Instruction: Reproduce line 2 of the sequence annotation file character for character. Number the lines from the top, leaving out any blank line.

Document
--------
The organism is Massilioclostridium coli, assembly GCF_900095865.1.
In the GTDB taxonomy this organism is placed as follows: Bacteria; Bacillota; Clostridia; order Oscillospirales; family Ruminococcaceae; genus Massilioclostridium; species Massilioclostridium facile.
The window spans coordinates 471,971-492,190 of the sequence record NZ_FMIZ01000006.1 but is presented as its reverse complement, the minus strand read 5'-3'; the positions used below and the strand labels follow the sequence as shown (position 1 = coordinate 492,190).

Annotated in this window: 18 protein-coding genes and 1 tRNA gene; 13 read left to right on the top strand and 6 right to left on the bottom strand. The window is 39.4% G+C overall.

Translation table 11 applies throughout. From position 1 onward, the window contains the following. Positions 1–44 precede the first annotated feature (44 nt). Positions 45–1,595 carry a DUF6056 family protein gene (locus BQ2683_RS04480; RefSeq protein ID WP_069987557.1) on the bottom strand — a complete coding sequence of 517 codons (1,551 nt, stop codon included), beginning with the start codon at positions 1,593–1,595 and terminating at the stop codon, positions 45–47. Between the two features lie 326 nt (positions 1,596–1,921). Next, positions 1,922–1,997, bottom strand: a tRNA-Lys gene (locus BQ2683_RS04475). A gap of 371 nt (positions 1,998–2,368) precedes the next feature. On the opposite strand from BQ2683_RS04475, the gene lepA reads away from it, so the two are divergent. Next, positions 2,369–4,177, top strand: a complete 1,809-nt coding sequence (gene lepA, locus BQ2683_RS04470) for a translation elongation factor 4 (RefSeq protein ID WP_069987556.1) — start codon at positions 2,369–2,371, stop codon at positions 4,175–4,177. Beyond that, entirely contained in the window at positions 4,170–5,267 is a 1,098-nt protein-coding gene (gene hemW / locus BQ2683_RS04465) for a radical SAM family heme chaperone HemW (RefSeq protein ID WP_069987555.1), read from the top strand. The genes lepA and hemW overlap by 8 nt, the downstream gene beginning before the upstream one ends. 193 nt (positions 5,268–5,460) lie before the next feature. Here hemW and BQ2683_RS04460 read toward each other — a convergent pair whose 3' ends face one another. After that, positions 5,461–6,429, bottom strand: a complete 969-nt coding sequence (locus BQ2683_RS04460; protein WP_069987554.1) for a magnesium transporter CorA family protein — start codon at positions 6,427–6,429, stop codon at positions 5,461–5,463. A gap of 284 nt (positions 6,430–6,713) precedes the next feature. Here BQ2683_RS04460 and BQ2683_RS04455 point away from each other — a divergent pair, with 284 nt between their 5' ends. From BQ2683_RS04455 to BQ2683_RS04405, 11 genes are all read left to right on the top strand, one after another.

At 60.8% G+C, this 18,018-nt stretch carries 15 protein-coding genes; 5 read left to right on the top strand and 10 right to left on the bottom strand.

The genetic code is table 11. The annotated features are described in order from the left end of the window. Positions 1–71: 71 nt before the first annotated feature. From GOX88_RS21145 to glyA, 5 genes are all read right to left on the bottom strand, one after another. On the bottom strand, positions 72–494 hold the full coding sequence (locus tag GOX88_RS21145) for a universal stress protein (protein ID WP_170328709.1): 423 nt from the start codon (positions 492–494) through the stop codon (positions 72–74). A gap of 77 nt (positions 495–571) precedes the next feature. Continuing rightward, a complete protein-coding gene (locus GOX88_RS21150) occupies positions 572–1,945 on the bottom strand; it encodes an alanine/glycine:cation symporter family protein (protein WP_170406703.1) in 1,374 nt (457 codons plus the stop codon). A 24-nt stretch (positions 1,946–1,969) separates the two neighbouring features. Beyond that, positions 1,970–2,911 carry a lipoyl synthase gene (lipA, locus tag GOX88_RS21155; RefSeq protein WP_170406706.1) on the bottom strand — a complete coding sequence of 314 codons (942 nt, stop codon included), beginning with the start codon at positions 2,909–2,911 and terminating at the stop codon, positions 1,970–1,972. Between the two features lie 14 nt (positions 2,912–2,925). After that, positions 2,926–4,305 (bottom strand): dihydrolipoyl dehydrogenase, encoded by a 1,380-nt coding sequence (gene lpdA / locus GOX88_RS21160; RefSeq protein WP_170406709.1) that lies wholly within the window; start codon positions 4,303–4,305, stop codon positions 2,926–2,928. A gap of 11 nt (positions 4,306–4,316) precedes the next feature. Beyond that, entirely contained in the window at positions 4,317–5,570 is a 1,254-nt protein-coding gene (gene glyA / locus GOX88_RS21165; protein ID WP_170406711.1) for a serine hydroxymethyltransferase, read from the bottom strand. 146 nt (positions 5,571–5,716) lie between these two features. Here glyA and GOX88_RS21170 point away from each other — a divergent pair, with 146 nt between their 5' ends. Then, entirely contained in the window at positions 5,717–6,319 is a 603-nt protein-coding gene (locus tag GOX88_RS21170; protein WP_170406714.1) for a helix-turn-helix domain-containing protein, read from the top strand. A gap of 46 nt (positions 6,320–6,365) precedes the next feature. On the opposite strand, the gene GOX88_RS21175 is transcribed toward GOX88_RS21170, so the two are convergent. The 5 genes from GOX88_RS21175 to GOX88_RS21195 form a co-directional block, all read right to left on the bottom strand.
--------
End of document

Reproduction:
In the GTDB taxonomy this organism is placed as follows: Bacteria; Bacillota; Clostridia; order Oscillospirales; family Ruminococcaceae; genus Massilioclostridium; species Massilioclostridium facile.